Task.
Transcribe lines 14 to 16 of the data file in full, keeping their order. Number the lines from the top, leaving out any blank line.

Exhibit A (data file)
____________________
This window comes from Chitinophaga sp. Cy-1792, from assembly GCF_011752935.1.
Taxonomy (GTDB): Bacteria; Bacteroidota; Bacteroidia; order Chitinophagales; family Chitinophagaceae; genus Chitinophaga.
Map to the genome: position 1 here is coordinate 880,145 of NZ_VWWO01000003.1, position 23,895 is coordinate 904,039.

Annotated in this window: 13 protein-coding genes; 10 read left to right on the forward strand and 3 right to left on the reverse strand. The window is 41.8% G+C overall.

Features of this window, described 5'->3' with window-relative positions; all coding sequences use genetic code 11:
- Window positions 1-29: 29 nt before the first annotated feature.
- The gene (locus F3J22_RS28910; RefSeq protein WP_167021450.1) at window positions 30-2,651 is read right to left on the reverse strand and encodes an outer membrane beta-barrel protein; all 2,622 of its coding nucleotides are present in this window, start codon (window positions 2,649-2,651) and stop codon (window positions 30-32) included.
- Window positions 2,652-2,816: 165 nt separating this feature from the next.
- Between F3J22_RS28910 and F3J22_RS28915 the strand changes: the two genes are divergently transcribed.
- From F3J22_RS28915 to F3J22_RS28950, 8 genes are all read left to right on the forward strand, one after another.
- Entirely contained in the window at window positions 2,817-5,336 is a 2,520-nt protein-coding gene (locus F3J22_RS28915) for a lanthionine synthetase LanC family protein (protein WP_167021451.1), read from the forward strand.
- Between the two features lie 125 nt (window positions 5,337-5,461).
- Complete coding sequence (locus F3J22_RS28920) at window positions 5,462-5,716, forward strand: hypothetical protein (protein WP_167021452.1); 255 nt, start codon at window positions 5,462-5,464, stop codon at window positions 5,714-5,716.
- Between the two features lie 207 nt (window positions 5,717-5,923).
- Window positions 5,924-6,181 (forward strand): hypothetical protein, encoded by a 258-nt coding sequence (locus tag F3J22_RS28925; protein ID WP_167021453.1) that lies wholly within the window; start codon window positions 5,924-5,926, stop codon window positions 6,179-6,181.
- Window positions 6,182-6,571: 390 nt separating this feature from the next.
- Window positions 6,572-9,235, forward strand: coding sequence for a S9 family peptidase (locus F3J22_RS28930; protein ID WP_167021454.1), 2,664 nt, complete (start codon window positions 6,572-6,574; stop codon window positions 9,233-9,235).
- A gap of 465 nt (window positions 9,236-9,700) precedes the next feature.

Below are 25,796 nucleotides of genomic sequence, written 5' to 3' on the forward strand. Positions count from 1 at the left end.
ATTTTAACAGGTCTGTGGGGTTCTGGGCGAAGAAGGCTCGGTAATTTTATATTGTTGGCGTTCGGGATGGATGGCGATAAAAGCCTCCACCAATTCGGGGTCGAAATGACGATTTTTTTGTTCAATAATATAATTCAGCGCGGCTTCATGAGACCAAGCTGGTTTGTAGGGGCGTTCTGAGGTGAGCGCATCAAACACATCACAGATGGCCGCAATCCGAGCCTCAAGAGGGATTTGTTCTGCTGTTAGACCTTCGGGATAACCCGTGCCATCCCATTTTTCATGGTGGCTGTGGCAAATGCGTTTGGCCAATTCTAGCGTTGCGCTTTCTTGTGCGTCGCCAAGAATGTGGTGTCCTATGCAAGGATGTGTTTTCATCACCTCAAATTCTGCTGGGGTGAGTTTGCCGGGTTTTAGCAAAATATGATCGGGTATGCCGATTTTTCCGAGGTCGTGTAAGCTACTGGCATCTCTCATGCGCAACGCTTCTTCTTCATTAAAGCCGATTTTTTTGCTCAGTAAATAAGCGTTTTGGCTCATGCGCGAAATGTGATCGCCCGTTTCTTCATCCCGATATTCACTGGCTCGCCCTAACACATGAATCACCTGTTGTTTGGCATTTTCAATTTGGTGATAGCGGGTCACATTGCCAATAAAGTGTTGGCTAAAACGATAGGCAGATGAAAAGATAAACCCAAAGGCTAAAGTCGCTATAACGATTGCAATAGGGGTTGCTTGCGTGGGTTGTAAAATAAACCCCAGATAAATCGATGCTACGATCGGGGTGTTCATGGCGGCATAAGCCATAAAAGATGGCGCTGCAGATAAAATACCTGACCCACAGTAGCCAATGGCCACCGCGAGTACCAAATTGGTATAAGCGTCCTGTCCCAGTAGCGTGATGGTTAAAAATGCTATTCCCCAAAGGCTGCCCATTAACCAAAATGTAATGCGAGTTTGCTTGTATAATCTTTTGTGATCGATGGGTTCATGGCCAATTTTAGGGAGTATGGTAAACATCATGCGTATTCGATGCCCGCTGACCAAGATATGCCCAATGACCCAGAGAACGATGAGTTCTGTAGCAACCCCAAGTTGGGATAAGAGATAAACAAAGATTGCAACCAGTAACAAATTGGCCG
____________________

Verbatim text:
- Between the two features lie 207 nt (window positions 5,717-5,923).
- Window positions 5,924-6,181 (forward strand): hypothetical protein, encoded by a 258-nt coding sequence (locus tag F3J22_RS28925; protein ID WP_167021453.1) that lies wholly within the window; start codon window positions 5,924-5,926, stop codon window positions 6,179-6,181.
- Window positions 6,182-6,571: 390 nt separating this feature from the next.